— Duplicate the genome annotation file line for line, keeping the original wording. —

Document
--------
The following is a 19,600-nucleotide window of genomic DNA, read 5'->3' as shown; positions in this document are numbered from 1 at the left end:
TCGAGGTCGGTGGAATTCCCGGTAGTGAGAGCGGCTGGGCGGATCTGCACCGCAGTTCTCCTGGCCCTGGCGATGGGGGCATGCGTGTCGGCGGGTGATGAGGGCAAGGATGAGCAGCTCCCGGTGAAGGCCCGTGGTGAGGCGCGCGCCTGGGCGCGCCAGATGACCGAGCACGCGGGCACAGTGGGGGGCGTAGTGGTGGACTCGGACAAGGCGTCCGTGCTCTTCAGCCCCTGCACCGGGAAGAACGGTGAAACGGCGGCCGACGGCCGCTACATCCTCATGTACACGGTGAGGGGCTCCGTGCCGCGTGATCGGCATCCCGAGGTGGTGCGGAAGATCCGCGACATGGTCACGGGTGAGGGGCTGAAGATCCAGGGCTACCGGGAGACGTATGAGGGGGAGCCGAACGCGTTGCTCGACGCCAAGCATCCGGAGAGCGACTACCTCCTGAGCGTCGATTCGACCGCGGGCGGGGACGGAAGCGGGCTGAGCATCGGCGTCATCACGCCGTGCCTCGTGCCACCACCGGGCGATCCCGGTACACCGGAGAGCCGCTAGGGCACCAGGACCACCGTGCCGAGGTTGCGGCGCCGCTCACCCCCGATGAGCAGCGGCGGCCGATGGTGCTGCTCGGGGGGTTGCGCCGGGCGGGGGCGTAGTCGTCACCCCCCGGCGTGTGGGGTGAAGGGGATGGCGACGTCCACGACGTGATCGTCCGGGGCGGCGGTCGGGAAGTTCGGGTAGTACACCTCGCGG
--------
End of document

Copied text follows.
The following is a 19,600-nucleotide window of genomic DNA, read 5'->3' as shown; positions in this document are numbered from 1 at the left end:
TCGAGGTCGGTGGAATTCCCGGTAGTGAGAGCGGCTGGGCGGATCTGCACCGCAGTTCTCCTGGCCCTGGCGATGGGGGCATGCGTGTCGGCGGGTGATGAGGGCAAGGATGAGCAGCTCCCGGTGAAGGCCCGTGGTGAGGCGCGCGCCTGGGCGCGCCAGATGACCGAGCACGCGGGCACAGTGGGGGGCGTAGTGGTGGACTCGGACAAGGCGTCCGTGCTCTTCAGCCCCTGCACCGGGAAGAACGGTGAAACGGCGGCCGACGGCCGCTACATCCTCATGTACACGGTGAGGGGCTCCGTGCCGCGTGATCGGCATCCCGAGGTGGTGCGGAAGATCCGCGACATGGTCACGGGTGAGGGGCTGAAGATCCAGGGCTACCGGGAGACGTATGAGGGGGAGCCGAACGCGTTGCTCGACGCCAAGCATCCGGAGAGCGACTACCTCCTGAGCGTCGATTCGACCGCGGGCGGGGACGGAAGCGGGCTGAGCATCGGCGTCATCACGCCGTGCCTCGTGCCACCACCGGGCGATCCCGGTACACCGGAGAGCCGCTAGGGCACCAGGACCACCGTGCCGAGGTTGCGGCGCCGCTCACCCCCGATGAGCAGCGGCGGCCGATGGTGCTGCTCGGGGGGTTGCGCCGGGCGGGGGCGTAGTCGTCACCCCCCGGCGTGTGGGGTGAAGGGGATGGCGACGTCCACGACGTGATCGTCCGGGGCGGCGGTCGGGAAGTTCGGGTAGTACACCTCGCGG